Environmental products in the home: The origins of personal cleanliness date back to prehistoric times. Our early ancestors lived near water, and understood the basic cleansing properties of it. That is to say, they at least realized that water would rinse dirt and mud from their skin. The earliest evidence of a "soap-like" material was found in ancient ruins of Babylon and date back to about 2800 B.C. According to an ancient Roman legend, soap got its name from Mount Sapo, a place where animals were sacrificed.
Rain would wash a mixture of melted animal fat, or tallow, and wood ashes down into the clay soil along the Tiber River. Women discovered this clay mixture and found it made their wash cleaner with much less effort. The soap making process developed over the centuries but remained essentially the same, and "natural", until 1916. In response to a World War 1-related shortage of fats for making soap, Germany developed the first synthetic detergent. The chemistry improved over the years, and the major breakthrough in development of detergents came in 1946 in the U.S.
, when the first "built" detergent (containing a surfactant/builder combination) was introduced to the market as an "all-purpose" laundry wash. By 1953 sales of detergents in the U.S.
surpassed those of soap. The availability and lower cost of synthetic detergents has resulted in the use of these "chemicals" replacing natural ingredients in many of the home and personal care products you use every day. The average adult uses nine personal care products a day, containing a grand total of 126 chemical ingredients. There are roughly 10,500 chemical ingredients (many of them with little or no testing) stirred into the personal care products that line shelves. Even more frightening is the toxic brew of chemicals found in many of today's household cleaners.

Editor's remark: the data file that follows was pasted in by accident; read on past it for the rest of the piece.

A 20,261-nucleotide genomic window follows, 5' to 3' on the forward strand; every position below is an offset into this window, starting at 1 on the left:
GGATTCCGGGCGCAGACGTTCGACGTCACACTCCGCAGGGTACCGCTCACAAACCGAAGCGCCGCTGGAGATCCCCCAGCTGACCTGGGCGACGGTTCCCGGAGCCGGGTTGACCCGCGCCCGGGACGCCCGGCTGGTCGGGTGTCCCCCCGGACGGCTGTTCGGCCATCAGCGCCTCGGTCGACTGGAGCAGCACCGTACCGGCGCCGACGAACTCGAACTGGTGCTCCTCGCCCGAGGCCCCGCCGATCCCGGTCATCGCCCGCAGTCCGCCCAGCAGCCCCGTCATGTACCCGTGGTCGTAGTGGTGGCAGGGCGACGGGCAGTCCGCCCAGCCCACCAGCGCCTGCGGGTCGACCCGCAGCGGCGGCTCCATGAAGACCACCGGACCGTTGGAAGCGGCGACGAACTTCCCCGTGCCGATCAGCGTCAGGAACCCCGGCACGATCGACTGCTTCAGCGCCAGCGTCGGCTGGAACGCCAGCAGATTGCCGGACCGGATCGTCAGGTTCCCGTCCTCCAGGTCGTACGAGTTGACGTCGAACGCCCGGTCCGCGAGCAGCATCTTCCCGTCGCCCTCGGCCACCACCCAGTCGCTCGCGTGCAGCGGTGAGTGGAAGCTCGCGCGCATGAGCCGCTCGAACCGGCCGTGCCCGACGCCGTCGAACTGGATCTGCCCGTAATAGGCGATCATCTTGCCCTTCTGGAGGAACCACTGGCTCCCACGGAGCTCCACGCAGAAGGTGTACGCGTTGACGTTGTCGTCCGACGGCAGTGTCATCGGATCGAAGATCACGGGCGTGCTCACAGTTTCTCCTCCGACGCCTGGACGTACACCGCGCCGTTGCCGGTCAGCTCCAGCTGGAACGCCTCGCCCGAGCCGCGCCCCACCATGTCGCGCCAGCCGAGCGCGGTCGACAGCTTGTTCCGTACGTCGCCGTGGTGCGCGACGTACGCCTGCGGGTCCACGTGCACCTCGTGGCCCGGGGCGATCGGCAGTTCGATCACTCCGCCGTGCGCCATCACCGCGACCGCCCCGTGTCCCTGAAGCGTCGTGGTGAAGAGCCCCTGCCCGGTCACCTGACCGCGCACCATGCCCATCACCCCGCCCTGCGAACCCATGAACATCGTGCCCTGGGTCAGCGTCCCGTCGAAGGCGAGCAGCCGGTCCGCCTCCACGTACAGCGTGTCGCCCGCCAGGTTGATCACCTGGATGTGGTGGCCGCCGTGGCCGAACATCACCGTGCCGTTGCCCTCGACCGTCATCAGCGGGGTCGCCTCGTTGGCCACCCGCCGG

A simple glance at the labels on these products, and you will often see a picture of the skull and cross-bones. Yet every day, people spray or wipe these products on the surfaces we prepare food on, our windows, or even mist into the air to eliminate foul odors. The good news is?there are alternatives today. Thanks in a large part to the "green" consumer, willing to pay a premium for environmental products, an ever growing line of environmentally friendly products has been introduced to the marketplace. Everything from biodegradable, all-natural soaps, shampoos and toothpastes, along with non-toxic, natural cleaning agents continue to grow and thrive in today's stores.
As more and more people are making the choice go green with the products they bring into their homes, the quality, and price of these items have begun to rival, and in some cases surpass that of the traditional toxic choice. As environmental awareness continues to grow, there are sure to be more and more new products developed without all of the toxic chemical ingredients found in today's items. One of the biggest hurdles faced by environmental product manufacturers, is over-coming the perception that green products are inferior and more expensive than the common brands.
Luckily, this is beginning to change. Increased public demand is driving down prices, and the large corporations are introducing their own lines of environmental products to meet the growing market. And in today's internet age, word that a green product actually "works" well spreads quickly and can make it an instant hit with the public.
Craig Wallace is author of this article on Environmental Products in the Home. Find more information about Environmental Products in the Home here.